Industrial revolutions have played a big part in moving our places of work. We tend to think working from home was a product of the Internet Age or the 3rd Industrial Revolution, but before the 1st Industrial Revolution most people worked on farms (their homes) or in shops or workshops (typically below or next to their homes).
So we actually started working from home, but the 1st and 2nd Industrial Revolutions centralised and mechanised work which, for manufacturing, occurred in newly created factories, while dealing with administrative work and early services like law and banking required staff to gather where the records were kept in offices.
With that simplified history for context; which option is best for now?
Work from work
There is no magic bullet as the needs of the business, staff and the industry will play a major role in determining the best option. It is very likely that the most suitable option will be a hybrid.
Manufacturing, mining or lab work only allows for a formal workplace as staff are working with actual products or materials.
But design, research and theoretical modelling don’t need to be office bound.
For the last 20 years there has been a growing belief that staff that could work remotely would be sufficiently effective to make the most of the significant cost savings it allows.
IBM certainly benefitted from this and has a well-established track record. Yet, it is IBM that is questioning the value of remote work as it faces increased competition and declining market share.
It points to the model used by some of the biggest start-ups of the last decade; Google and Facebook. Both know that staff can and do work remotely, but require them to be in an office in order to tackle their biggest challenges.
Start-ups typically do find a small but central space to iterate products and options, something that becomes more complex when time zones or geography separate teams.
The strongest case for work locations is that the physical presence with co-workers fosters collaboration and cooperation. It appears to favour those looking to innovate over those simply looking to create greater efficiency.
Of course, while true it also increases the chances for personality clashes and office politics. Work culture is the best tool to manage this, but that warrants its own article.
Central offices are expensive requiring significant costs that don’t actually turn into profits; transport options, dress codes and places to allow people to take breaks are needed to sustain even a modest level of work satisfaction. Again, companies like Google spend a lot on making office environments as comfortable as possible to remove any reason to not apply your full effort and potential to your job.
Central offices also have implications for the cities they are located in. What may initially be a welcome boon to attracting residents and income from rates, if not managed, will lead to expensive residential markets, transport congestion and, depending on the industry, pollution and a degradation to the city environment.
Work away from work
As more commercial activity becomes focused on services, and most work becomes digital in nature, all that is needed to work is a basic computer and an internet connection. Terms like coffice are common for those that make use of free wifi at coffee shops to set up office there, hence Coffee Office - Coffice.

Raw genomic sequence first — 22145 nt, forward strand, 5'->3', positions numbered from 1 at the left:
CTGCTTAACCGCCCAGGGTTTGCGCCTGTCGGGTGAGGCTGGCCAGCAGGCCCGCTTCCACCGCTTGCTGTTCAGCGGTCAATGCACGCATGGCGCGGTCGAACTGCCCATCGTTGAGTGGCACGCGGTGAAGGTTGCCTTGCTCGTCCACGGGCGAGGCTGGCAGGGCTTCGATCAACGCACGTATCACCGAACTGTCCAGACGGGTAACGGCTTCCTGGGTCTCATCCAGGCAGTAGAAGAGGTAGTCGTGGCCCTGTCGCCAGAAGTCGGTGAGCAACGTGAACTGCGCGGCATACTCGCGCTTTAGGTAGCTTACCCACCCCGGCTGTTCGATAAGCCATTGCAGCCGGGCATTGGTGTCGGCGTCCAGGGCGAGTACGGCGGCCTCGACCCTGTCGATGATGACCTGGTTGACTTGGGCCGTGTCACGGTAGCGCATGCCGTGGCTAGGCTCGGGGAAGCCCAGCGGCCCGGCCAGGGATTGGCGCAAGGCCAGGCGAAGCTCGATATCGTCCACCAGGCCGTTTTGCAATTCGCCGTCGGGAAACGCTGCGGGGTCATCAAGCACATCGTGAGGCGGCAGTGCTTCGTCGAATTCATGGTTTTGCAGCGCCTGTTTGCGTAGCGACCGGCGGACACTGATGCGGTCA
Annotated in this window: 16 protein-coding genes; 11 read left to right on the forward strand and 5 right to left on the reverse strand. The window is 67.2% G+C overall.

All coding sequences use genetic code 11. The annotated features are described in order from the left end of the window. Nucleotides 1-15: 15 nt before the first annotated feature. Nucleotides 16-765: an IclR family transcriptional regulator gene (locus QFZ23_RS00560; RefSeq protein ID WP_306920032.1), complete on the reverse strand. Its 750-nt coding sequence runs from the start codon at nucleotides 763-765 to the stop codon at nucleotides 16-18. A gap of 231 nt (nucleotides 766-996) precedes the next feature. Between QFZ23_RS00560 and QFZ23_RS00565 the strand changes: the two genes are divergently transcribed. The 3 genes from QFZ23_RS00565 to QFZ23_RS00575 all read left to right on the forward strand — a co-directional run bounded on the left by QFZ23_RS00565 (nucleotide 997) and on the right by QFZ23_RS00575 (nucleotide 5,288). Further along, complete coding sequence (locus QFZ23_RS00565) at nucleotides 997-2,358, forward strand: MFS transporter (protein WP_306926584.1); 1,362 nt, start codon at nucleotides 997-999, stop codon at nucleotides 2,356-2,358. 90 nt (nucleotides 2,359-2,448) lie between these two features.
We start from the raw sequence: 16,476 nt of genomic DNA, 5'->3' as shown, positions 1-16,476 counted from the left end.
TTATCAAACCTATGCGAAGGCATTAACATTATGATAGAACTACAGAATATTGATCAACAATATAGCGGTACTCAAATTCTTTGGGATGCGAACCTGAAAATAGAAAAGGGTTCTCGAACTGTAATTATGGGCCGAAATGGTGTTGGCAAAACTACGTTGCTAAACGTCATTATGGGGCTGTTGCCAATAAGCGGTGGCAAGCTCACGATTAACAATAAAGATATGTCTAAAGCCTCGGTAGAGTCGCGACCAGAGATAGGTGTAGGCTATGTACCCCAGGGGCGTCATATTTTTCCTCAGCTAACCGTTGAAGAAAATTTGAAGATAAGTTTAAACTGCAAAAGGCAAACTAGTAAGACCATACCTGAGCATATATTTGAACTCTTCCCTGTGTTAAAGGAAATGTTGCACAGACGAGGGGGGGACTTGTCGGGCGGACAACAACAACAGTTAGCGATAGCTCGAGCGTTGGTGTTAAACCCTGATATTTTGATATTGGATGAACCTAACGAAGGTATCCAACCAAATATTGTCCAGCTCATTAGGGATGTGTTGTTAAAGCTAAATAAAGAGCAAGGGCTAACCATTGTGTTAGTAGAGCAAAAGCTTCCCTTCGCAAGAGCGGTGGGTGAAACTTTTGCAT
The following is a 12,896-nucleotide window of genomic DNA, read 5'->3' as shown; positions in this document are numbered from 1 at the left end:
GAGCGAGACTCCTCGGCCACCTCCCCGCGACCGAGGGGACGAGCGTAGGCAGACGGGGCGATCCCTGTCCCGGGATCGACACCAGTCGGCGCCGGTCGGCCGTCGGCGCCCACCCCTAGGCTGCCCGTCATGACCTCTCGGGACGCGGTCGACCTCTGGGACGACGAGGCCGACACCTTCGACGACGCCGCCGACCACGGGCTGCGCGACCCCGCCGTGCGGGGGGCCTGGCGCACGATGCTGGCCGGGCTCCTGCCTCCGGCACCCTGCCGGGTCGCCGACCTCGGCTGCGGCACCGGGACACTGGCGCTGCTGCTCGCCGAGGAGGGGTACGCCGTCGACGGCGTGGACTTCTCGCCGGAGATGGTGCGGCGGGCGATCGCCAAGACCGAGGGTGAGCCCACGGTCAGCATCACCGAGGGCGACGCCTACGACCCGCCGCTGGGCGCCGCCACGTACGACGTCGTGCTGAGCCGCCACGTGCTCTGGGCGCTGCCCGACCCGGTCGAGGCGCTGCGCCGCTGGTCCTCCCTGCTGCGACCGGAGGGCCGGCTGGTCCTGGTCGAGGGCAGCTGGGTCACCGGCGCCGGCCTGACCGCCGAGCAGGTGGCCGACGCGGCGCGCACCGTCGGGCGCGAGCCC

It also allows for companies to recruit the best skills irrespective of where they may be located in the country or the world.
The move to more contract and freelance work, and the growth of the badly named “gig economy”, further drives non-office based work as the norm.
A new segment of freelancers and very small teams looking for central locations that are split between unrelated but similar businesses gave rise to a new definition of "co-working". They are also used as hubs for related companies to collaborate in solving problems beyond their capabilities.
It is not a binary option
Rather than you having to choose one and hope for the best, with a bit of planning you could manage both.
The City of Cape Town is experimenting with flexi-time options to ease the burden on traffic and is inviting other businesses to do the same.
Hot desking is a practice that creates generic workstations allowing any staff member to use it. Either on a shift basis or by working in the office on some days and from home on others.
The big issue for most businesses to resolve is how to define work output. The traditional method was to specify work hours and expect staff to fill those hours. With work involving customer support, or services like retail, it makes sense to define hours as the metric for output.
But roles like design or sales don’t fit that ideal so well.
The idea of ROWE or Results Only Work Environment redefines how a person is judged for having done a day’s work by defining an output or the support given to a collaborative project. It suggests that many industries may benefit from this assuming the HR function has shifted to more clearly define a person’s output rather than their role. It is not as easy as it sounds and not all businesses are suitable.
So rather than a simple option A versus option B to determine the best for your business, you are faced with a complex and changing set of options. Despite it being a hard and ongoing effort to manage, finding the correct mix will offer a business significant competitive advantages over competitors.
#BusinessUnusual tonight @ 7pm - Where would you prefer to work?— 702 (@Radio702) April 5, 2017
(for those fortunate enough to have jobs)